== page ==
On November 8, 2016 I put on a Marc Jacobs pantsuit that I bought at a sample sale and a graphic tee shirt that said, “OFFLINE”. I walked a few blocks to the school near my apartment and waited in line to cast my vote for Hillary Rodham Clinton.
Afterwards, I headed into my office in the city and tried to have as normal of a day as possible. The fact that the first woman president in the United States could be elected that evening hung in the air though.
I won’t lie – I wore that suit because for me it was not could be elected, it was would be. The minute she accepted the nomination at the Democratic National Convention to the sounds of glass shattering, I just knew it would happen.
The fact that her opponent was a racist, xenophobic, sexual predator, only added to my confidence. After the infamous Access Hollywood tapes, I swore he was done for. Once his victims started coming forward, I was wondering why he might not bow out gracefully.
After work, I headed to my hometown to watch the returns with my family. It was an historic night, so I wanted to be with them. We went out to dinner to avoid being glued to CNN all night. That’s when things started going downhill.
We were barely through our main course when Trump started winning Florida. By the time we got home, the electoral map had a major shift in Trump’s favor. My mom and I still get twitches when we hear CNN’s Wolf Blitzer ask John King, “What’s the path to victory?”
John King would zoom in on a small county and say if voters turn out here, that could get her to 270 electoral votes. At a certain point I wanted to reach through screen, shake him and tell him, “Stop trying to find a path to victory, it ain’t happenin’!”
I accidentally fell asleep and my family went to bed. When I woke up in the middle of the night, most media outlets had called it. Donald J. Trump was the projected winner of the 2016 election. I sobbed instantly. I had never in my life felt so let down or surprised.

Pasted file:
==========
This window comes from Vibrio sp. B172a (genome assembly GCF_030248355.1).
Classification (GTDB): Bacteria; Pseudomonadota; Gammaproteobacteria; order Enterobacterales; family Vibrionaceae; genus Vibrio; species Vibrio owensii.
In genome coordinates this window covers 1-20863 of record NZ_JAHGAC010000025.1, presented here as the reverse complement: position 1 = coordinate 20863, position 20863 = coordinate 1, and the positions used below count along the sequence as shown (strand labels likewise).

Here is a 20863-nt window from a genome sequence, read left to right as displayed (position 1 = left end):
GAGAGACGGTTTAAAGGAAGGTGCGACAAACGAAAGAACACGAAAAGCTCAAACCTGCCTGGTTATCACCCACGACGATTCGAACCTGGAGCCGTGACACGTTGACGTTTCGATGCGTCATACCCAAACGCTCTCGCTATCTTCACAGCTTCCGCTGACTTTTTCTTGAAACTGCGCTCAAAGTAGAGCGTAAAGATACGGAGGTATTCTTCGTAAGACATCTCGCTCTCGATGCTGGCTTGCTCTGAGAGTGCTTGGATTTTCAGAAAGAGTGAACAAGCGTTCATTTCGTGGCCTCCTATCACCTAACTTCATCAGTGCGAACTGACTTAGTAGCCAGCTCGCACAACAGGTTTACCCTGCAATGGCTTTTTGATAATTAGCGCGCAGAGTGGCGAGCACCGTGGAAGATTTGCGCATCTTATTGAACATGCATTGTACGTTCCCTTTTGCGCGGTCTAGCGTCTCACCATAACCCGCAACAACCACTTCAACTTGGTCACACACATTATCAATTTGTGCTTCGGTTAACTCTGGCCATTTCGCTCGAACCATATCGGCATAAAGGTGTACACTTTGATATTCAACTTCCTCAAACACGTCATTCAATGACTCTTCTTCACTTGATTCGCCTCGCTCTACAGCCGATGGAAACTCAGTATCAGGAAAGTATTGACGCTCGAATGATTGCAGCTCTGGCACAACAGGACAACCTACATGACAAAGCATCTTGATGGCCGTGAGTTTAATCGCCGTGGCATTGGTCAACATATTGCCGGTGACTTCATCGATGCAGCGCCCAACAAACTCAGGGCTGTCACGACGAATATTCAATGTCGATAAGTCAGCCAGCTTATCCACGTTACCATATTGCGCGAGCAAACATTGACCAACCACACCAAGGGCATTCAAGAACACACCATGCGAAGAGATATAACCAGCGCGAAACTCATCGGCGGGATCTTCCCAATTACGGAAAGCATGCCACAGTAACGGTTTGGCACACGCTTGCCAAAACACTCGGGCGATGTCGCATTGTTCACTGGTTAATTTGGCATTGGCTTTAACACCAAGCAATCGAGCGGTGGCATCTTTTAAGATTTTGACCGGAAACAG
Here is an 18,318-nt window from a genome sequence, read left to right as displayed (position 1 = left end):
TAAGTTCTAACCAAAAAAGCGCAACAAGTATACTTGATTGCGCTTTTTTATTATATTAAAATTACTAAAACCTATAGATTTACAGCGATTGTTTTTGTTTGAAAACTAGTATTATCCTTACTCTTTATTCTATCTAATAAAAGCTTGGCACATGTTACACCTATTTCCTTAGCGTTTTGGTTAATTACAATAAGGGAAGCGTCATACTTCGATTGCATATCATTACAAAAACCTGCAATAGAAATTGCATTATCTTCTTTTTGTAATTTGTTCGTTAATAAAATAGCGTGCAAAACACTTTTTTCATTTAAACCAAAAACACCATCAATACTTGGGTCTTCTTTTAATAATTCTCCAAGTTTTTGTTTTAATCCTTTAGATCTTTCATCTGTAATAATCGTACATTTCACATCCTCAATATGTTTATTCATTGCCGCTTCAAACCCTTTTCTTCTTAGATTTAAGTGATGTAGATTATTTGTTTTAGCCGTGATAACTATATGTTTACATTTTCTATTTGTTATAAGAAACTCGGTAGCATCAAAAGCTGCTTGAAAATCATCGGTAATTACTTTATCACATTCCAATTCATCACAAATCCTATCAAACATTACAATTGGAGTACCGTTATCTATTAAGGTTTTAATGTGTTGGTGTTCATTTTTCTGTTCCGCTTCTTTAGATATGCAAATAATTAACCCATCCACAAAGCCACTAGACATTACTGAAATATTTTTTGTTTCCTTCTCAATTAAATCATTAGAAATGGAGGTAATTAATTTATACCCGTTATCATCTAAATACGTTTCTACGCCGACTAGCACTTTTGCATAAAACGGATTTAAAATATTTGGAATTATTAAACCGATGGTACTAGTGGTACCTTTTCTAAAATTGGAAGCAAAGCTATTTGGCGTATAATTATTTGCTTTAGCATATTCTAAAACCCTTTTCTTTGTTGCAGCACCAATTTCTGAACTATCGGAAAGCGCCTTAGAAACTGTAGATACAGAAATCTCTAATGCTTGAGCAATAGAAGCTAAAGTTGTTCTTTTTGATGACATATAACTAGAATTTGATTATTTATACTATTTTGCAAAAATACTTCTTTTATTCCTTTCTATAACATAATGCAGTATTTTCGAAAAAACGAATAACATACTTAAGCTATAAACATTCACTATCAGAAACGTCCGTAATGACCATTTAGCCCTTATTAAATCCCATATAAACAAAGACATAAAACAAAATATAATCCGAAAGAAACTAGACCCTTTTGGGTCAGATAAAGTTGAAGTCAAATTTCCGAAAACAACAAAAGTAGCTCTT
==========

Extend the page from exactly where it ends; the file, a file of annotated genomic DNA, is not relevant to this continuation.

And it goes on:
On November 9, 2016, I woke up and did a “walk of shame” in the pantsuit I had been so excited to wear the day before. Back at my apartment, I went through the motions getting ready for work until my mother called.
She was in tears saying she could not believe it. This was the first election that she voted in as she had just became a citizen the year prior. My mother also wore a pantsuit on election day.
When I got to work, it was like we were all feeling the same thing. Everyone on the elevator was quiet and solemn. Some looking as though they were holding back tears.
The truth is, I had been holding back tears since my mother called me. I was so unbelievably heartbroken that I knew that I was hanging by thread. Then Clinton officially conceded.
Everyone in the office watched. Some watched together, but I knew I needed to do it alone. The tears came rolling down my cheek as soon as Hillary said, “I know how disappointed you feel because I feel it too, and so do tens of millions of Americans who invested their hopes and dreams in this effort.”
It’s funny that I say in my headline that I never want to relive that day because honestly, after the concession speech the rest of the day is a blur.
This weekend with same enthusiasm yet a lot less confidence, I cast my vote for Joseph R. Biden. I walked out feeling hopeful, but significantly more grounded. I did my part and it is now out of my hands.
I don’t write this to rally the vote. The reality is you’ve probably already voted or plan to tomorrow, November 3. I write this to say let’s be cautiously optimistic. I am sure I am not the only one whom had a day like November 9, 2016.
It may go our way, it may not. If it doesn’t, all is not lost. I know it will feel like it is, but it isn’t. We keep fighting for a better country. We keep calling out injustice. We keep going. We look forward. As hard as it may be.